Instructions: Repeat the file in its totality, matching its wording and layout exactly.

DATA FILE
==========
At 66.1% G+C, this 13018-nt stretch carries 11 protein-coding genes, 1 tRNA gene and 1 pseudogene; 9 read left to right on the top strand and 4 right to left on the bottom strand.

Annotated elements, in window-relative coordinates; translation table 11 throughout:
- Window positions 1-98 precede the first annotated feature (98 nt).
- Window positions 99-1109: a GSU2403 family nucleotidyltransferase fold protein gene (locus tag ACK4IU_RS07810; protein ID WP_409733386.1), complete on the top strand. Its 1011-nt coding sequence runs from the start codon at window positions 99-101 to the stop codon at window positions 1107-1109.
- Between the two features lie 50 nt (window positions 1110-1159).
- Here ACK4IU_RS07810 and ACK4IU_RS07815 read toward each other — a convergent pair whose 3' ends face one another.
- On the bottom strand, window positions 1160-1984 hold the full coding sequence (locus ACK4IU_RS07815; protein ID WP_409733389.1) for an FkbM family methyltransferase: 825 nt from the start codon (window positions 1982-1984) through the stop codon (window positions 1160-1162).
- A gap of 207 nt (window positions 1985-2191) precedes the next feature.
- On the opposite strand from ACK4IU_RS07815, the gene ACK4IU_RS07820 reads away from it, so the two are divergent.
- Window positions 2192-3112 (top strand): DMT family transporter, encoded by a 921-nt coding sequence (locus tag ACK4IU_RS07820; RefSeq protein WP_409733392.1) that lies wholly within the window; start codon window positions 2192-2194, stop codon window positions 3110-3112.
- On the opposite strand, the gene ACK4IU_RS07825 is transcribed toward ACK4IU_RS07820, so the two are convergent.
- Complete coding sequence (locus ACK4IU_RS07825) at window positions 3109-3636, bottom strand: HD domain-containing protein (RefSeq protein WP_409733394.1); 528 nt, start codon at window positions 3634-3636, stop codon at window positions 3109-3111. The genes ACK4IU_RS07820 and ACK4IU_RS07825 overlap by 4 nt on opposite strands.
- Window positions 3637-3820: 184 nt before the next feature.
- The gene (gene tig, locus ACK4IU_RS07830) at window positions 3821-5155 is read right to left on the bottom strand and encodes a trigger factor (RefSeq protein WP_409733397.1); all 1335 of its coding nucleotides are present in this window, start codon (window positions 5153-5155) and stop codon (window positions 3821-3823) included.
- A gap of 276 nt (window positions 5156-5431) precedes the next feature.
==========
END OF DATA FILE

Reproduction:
At 66.1% G+C, this 13018-nt stretch carries 11 protein-coding genes, 1 tRNA gene and 1 pseudogene; 9 read left to right on the top strand and 4 right to left on the bottom strand.

Annotated elements, in window-relative coordinates; translation table 11 throughout:
- Window positions 1-98 precede the first annotated feature (98 nt).
- Window positions 99-1109: a GSU2403 family nucleotidyltransferase fold protein gene (locus tag ACK4IU_RS07810; protein ID WP_409733386.1), complete on the top strand. Its 1011-nt coding sequence runs from the start codon at window positions 99-101 to the stop codon at window positions 1107-1109.
- Between the two features lie 50 nt (window positions 1110-1159).
- Here ACK4IU_RS07810 and ACK4IU_RS07815 read toward each other — a convergent pair whose 3' ends face one another.
- On the bottom strand, window positions 1160-1984 hold the full coding sequence (locus ACK4IU_RS07815; protein ID WP_409733389.1) for an FkbM family methyltransferase: 825 nt from the start codon (window positions 1982-1984) through the stop codon (window positions 1160-1162).
- A gap of 207 nt (window positions 1985-2191) precedes the next feature.
- On the opposite strand from ACK4IU_RS07815, the gene ACK4IU_RS07820 reads away from it, so the two are divergent.
- Window positions 2192-3112 (top strand): DMT family transporter, encoded by a 921-nt coding sequence (locus tag ACK4IU_RS07820; RefSeq protein WP_409733392.1) that lies wholly within the window; start codon window positions 2192-2194, stop codon window positions 3110-3112.
- On the opposite strand, the gene ACK4IU_RS07825 is transcribed toward ACK4IU_RS07820, so the two are convergent.
- Complete coding sequence (locus ACK4IU_RS07825) at window positions 3109-3636, bottom strand: HD domain-containing protein (RefSeq protein WP_409733394.1); 528 nt, start codon at window positions 3634-3636, stop codon at window positions 3109-3111. The genes ACK4IU_RS07820 and ACK4IU_RS07825 overlap by 4 nt on opposite strands.
- Window positions 3637-3820: 184 nt before the next feature.
- The gene (gene tig, locus ACK4IU_RS07830) at window positions 3821-5155 is read right to left on the bottom strand and encodes a trigger factor (RefSeq protein WP_409733397.1); all 1335 of its coding nucleotides are present in this window, start codon (window positions 5153-5155) and stop codon (window positions 3821-3823) included.
- A gap of 276 nt (window positions 5156-5431) precedes the next feature.